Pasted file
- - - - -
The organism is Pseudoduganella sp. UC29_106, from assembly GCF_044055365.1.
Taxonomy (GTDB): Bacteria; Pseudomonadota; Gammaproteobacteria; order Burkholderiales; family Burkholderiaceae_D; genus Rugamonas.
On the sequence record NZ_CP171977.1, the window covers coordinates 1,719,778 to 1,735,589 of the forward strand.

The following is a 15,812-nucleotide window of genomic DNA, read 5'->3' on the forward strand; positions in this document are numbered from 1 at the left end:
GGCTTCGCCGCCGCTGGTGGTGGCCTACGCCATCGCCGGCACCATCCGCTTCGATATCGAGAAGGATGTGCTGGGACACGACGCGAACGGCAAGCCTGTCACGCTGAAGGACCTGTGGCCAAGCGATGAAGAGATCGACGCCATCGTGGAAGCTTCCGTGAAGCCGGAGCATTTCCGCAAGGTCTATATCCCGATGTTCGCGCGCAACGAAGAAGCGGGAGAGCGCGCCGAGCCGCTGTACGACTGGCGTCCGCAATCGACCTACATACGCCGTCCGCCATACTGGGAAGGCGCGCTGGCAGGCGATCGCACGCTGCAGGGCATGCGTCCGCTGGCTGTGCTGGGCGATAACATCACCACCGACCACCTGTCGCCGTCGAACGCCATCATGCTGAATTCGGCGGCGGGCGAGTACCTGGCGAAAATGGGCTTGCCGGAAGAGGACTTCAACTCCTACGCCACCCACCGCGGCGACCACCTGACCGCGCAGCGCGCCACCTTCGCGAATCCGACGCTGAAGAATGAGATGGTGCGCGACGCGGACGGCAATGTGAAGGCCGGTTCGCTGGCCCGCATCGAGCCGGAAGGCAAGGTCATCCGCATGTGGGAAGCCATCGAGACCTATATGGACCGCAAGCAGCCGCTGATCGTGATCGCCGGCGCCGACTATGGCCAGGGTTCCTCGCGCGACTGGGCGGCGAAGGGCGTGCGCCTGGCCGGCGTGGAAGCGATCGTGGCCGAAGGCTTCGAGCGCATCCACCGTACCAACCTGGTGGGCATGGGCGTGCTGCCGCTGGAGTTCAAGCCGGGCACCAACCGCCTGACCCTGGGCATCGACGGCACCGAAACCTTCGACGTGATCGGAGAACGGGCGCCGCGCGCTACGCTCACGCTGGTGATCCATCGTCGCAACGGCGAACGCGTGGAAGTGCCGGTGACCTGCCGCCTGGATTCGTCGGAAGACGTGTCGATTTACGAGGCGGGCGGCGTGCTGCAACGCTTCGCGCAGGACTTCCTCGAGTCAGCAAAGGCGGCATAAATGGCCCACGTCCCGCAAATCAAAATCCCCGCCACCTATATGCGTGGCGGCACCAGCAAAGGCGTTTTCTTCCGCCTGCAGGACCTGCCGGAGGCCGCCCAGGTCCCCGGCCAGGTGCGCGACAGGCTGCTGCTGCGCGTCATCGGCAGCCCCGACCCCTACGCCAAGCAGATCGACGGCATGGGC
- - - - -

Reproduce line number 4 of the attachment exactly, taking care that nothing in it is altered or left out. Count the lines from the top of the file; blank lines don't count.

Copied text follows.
The following is a 15,812-nucleotide window of genomic DNA, read 5'->3' on the forward strand; positions in this document are numbered from 1 at the left end: